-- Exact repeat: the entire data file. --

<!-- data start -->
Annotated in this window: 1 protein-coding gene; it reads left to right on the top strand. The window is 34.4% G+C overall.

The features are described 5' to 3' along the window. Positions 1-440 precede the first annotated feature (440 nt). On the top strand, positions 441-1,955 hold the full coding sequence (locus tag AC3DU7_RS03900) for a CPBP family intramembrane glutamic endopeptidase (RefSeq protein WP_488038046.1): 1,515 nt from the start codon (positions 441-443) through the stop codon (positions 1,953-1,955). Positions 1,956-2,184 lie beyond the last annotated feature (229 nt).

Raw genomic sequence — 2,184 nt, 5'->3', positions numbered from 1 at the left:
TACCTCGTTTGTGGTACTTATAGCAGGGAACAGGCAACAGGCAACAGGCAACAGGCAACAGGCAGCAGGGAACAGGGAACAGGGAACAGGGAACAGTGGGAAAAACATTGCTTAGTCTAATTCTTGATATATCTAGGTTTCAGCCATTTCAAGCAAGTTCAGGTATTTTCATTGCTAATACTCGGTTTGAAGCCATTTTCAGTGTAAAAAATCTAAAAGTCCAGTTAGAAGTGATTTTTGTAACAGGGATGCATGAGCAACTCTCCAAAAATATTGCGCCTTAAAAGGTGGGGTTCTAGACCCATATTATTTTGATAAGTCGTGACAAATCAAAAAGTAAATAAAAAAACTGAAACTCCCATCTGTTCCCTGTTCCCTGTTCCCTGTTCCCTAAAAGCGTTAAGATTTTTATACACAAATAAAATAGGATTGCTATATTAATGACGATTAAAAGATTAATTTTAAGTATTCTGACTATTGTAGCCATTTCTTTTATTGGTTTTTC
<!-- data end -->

Annotated in this window: 1 protein-coding gene; it reads left to right on the top strand. The window is 34.4% G+C overall.

The features are described 5' to 3' along the window. Positions 1-440 precede the first annotated feature (440 nt). On the top strand, positions 441-1,955 hold the full coding sequence (locus tag AC3DU7_RS03900) for a CPBP family intramembrane glutamic endopeptidase (RefSeq protein WP_488038046.1): 1,515 nt from the start codon (positions 441-443) through the stop codon (positions 1,953-1,955). Positions 1,956-2,184 lie beyond the last annotated feature (229 nt).

Raw genomic sequence — 2,184 nt, 5'->3', positions numbered from 1 at the left:
TACCTCGTTTGTGGTACTTATAGCAGGGAACAGGCAACAGGCAACAGGCAACAGGCAACAGGCAGCAGGGAACAGGGAACAGGGAACAGGGAACAGTGGGAAAAACATTGCTTAGTCTAATTCTTGATATATCTAGGTTTCAGCCATTTCAAGCAAGTTCAGGTATTTTCATTGCTAATACTCGGTTTGAAGCCATTTTCAGTGTAAAAAATCTAAAAGTCCAGTTAGAAGTGATTTTTGTAACAGGGATGCATGAGCAACTCTCCAAAAATATTGCGCCTTAAAAGGTGGGGTTCTAGACCCATATTATTTTGATAAGTCGTGACAAATCAAAAAGTAAATAAAAAAACTGAAACTCCCATCTGTTCCCTGTTCCCTGTTCCCTGTTCCCTAAAAGCGTTAAGATTTTTATACACAAATAAAATAGGATTGCTATATTAATGACGATTAAAAGATTAATTTTAAGTATTCTGACTATTGTAGCCATTTCTTTTATTGGTTTTTC